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Posts Tagged ‘memoir’

I think of that conversation often then over the past week, it seems to have come up several times. I suppose I should write about it and maybe that will release it.

I was talking to a new-ish friend the other day (on Facebook Messenger). We were kind of filling in our pasts as new friends do, catching up on things in our background. She asked me why I never remarried after my divorce. Why did I end up all alone at the age of 62?

Good question. The answer? I guess it was a choice. A choice that I didn’t realize I was making until it was too late. At the time of my divorce, I had three children, ages eleven, eight, and two. We didn’t live near relatives. I had a lot of friends but they were all married with their own family obligations so I had to rely on myself to take care of the every day needs of my children, as well as their long term needs.

And I couldn’t help but remember a conversation I had overheard years before. It was a conversation between my mother-in-law and my husband. We were visiting the in-laws and my mother-in-law asked my husband how his sister was doing. Was there anything new with her? We lived near his sister, about a four hour drive from my in-laws so we were often the go-between because we visited with them more often than she did. He told her that there wasn’t anything new with her. She was still working on her degree and taking care of her little girl. Then she asked about any new men. Was she dating anyone serious? They both went on talking about the “alphabet soup” that she dated. Apparently, in their eyes, she seemed to date a different person every few weeks, never staying with any one man for long. They kept referring to her dates as the alphabet soup and joking about the men. It was obvious to me that, in their eyes, it was a negative thing. They seemed to think that she was concentrating more on her dating than on her daughter.

I thought about it and it made a lasting impression on me. I’ve always been one to worry about what others say. I know that’s not important. I’ve learned it now but in those days, it was important. So when I divorced, I was determined to put my children and their needs ahead of any needs I might have. So I didn’t date. I kept busy with my children and when they were with their father on Wednesday nights and alternate weekends, I visited with friends from my kids’ elementary school. There was a group of us that were all divorced and we would get together at the home of one friend who was married. We would eat and drink and talk and her husband taught us to play poker one night. On weekends I just stayed at home, sleeping in and watching movies I couldn’t watch when the kids were home. Years later, I had a friend from college that would come over on Wednesday nights and I would cook dinner for him and we would talk and listen to music. He would stay the night and leave early the next morning so he could make it to work on time. Once in awhile, I would have alumni functions on weekends so I would attend those and sometimes cook for those. I got a reputation for being a good cook so I was the one that did all the cooking for our functions. I would always go alone and come home alone. I didn’t want anyone to say that I was dating an alphabet soup or that I was ignoring my children’s needs. They were my top priority. Anything I needed or wanted, came last.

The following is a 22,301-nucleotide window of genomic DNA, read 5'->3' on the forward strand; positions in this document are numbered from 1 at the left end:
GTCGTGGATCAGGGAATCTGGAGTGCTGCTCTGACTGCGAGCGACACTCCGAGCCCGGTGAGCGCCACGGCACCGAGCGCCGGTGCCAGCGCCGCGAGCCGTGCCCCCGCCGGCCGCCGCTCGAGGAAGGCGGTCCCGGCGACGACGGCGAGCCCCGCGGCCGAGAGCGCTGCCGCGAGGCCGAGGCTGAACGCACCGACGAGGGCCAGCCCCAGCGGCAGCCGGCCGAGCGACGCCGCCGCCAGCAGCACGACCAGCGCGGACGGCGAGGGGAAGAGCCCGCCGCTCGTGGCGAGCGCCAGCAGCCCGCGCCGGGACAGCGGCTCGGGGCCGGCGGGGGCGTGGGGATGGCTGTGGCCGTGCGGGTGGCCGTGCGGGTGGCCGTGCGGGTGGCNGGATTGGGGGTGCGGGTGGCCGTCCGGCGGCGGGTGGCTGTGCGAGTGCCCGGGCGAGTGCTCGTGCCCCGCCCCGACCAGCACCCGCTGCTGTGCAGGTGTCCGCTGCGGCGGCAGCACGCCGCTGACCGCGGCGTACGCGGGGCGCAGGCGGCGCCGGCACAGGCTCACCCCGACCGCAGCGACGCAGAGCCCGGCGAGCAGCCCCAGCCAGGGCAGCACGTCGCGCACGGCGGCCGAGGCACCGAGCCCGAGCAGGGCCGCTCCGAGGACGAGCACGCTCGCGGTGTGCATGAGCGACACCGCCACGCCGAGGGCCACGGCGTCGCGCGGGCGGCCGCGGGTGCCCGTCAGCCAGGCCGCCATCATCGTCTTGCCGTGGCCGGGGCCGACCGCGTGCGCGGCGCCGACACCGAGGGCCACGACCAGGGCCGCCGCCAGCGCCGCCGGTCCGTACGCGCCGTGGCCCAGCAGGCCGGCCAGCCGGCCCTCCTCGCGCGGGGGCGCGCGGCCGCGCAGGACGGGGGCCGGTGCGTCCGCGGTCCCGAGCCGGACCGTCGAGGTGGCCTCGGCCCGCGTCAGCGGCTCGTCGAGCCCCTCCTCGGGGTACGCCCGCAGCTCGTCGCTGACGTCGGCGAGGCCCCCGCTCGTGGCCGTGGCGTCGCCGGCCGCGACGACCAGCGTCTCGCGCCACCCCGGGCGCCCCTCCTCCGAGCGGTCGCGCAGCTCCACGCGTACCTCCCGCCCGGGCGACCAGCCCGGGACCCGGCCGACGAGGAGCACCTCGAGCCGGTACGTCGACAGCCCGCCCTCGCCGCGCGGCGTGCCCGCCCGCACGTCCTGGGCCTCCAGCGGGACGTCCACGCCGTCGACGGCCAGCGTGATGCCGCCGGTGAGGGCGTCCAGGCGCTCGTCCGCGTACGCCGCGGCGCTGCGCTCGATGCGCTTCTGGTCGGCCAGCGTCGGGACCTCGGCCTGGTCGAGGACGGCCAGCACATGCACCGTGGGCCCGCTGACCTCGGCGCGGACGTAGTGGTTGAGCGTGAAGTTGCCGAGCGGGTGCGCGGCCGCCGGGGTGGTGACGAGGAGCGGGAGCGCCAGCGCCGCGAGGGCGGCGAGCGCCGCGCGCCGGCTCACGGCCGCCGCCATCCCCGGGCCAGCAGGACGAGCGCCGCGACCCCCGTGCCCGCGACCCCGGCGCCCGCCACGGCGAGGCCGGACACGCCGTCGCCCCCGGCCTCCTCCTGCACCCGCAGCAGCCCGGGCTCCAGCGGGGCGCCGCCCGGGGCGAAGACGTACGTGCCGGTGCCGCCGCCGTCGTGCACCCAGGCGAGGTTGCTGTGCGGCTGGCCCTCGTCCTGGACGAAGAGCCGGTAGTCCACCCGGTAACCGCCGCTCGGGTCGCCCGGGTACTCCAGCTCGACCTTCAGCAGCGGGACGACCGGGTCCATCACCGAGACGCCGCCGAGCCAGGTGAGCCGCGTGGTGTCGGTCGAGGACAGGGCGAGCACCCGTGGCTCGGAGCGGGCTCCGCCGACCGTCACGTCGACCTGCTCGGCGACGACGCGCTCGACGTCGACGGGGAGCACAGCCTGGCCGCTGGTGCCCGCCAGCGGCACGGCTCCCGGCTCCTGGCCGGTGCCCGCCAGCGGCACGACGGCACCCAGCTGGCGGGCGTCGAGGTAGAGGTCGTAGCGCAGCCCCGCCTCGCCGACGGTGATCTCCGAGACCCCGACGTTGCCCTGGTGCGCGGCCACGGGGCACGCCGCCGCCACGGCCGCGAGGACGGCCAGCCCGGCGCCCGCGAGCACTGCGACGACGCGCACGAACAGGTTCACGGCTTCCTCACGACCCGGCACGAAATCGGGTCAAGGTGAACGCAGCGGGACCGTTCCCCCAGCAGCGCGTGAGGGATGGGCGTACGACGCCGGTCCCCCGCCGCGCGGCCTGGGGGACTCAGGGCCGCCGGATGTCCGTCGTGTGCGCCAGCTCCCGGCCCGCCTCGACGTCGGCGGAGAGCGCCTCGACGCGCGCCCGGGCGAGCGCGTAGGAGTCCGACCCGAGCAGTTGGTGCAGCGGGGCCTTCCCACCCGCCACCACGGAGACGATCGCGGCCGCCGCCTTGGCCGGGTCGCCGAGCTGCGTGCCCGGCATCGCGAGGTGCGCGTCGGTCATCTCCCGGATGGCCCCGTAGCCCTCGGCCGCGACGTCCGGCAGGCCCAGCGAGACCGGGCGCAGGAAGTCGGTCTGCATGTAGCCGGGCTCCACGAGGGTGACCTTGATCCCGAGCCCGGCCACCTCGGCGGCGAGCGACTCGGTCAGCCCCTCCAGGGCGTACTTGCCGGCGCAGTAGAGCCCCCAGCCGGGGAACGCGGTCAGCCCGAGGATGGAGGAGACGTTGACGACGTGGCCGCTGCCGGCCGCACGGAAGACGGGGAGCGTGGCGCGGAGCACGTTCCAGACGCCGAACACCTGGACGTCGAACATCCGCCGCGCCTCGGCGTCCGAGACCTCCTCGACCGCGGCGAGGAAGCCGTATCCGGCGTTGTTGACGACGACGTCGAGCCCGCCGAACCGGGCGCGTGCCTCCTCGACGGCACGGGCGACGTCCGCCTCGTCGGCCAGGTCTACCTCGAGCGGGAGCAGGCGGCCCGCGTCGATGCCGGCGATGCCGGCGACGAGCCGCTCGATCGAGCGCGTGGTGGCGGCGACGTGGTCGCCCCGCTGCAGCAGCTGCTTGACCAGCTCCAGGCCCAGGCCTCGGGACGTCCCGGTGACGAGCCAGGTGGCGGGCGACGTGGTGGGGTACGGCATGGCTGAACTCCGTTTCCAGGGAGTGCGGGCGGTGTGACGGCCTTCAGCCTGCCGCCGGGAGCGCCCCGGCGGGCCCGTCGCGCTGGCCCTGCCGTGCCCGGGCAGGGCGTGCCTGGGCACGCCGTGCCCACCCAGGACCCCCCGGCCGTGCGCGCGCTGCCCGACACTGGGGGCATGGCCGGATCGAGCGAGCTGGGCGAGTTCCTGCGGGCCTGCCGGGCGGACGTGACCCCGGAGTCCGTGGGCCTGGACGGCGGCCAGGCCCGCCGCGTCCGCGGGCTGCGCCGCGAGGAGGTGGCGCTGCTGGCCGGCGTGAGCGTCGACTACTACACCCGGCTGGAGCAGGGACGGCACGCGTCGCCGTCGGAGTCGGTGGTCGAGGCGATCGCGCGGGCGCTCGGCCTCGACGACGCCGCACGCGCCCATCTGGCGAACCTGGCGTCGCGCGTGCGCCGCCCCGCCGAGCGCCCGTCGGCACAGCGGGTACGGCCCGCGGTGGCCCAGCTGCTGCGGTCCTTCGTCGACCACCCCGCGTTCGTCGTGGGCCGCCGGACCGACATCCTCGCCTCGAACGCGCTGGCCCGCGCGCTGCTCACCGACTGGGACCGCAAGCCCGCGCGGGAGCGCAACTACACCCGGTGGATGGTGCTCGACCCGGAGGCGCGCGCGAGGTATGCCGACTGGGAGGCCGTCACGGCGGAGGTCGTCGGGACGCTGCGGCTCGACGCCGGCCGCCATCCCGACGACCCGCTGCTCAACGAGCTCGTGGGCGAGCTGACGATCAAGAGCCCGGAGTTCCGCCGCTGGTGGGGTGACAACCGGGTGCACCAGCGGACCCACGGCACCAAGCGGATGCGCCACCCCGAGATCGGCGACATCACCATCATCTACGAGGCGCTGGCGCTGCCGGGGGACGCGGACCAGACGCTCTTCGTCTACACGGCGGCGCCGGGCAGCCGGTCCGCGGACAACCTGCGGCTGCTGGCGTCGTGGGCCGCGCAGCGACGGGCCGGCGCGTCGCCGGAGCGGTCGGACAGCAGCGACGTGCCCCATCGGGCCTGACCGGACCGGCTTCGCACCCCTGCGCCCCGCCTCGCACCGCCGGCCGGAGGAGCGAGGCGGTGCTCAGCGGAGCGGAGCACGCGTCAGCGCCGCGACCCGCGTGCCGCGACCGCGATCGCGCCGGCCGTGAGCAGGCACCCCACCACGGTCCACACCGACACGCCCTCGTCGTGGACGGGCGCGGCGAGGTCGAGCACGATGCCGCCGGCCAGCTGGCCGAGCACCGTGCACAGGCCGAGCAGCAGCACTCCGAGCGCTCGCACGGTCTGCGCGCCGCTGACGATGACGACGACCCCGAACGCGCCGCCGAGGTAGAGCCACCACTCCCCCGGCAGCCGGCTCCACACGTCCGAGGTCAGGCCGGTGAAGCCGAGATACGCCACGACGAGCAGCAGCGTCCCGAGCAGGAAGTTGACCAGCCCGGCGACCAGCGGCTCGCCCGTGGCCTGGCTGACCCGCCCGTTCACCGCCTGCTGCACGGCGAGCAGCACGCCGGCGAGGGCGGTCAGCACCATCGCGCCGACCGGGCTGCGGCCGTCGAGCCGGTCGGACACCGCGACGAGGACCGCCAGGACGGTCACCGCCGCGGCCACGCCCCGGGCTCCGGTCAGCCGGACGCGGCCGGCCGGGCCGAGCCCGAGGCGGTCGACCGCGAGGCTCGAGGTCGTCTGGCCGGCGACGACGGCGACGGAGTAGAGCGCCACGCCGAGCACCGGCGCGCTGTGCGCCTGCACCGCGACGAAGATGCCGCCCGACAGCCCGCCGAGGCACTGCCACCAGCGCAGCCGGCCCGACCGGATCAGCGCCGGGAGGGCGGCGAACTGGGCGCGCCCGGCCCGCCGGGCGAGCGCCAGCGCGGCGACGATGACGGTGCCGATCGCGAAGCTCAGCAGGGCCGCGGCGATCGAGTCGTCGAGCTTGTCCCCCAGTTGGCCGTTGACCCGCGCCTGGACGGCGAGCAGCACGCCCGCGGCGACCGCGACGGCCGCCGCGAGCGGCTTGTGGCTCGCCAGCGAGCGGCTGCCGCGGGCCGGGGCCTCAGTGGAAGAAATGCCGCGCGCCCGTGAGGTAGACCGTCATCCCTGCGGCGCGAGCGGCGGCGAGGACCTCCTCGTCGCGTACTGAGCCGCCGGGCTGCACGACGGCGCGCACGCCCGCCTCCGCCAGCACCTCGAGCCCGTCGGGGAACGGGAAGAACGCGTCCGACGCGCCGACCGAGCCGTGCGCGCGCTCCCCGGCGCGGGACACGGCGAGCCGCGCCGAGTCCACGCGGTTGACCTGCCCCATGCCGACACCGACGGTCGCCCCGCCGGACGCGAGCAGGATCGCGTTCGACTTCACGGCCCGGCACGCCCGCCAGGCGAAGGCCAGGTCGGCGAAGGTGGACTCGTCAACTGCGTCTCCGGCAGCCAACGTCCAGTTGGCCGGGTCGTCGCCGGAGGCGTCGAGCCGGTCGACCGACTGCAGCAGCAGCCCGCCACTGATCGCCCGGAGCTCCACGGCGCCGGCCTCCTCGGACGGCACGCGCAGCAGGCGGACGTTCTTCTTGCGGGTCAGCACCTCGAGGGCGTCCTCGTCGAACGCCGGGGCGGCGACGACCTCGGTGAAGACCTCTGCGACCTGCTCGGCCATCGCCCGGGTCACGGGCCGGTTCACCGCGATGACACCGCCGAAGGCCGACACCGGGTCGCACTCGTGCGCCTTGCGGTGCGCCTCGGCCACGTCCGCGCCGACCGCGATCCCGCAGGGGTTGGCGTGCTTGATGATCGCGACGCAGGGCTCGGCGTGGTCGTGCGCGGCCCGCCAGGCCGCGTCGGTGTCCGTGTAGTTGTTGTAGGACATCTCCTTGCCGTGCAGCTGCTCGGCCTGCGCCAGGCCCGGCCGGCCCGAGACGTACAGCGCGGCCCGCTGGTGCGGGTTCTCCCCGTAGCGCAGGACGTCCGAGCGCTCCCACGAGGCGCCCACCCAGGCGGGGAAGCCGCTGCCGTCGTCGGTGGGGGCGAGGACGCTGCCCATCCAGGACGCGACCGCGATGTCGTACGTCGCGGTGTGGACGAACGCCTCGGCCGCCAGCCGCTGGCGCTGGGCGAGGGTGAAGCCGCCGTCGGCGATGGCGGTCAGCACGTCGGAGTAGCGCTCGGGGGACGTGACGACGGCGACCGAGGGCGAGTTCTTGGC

And, if I am being honest about it, I was protecting myself from hurt. I had been severely broken, and profoundly hurt when my husband went straight from my house to his secretary’s. Yeah. I thought he was better than the stereotype but I was wrong. So I protected myself by not ever letting myself get involved with anyone. For a long time his leaving us made me question my judgement. How could I have been so wrong about him? And more importantly, how could I trust myself to be a good judge of anyone else?

And here I am. Twenty-six years later. Alone. No pets. No one here but me. Few friends and most of those are “virtual friends.”  No alphabet soup for me.

Some conversations stay with us for a long, long time.

 

 

 

 

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I guess I will continue with the letter theme until I run out of letter stories!

Many years ago, when I was in high school, I was recruited to apply to Stanford University. I was a senior ad I had not yet figured out or even thought of where I would go. I figured I would go to the local state university but no one had told me anything about applying. So I hadn’t applied anywhere. Then in December I got the call to the counselor’s office to meet with the recruiter. I have written about it before. I will see if I can find it so I can link you. In any case, I reluctantly went to the meeting. I say reluctantly because I didn’t think I would ever get into a school like Stanford and even if I did, there would be no way for me to go because of the finances. I was guided to ask for waivers for the application deadline and the fee and I received both.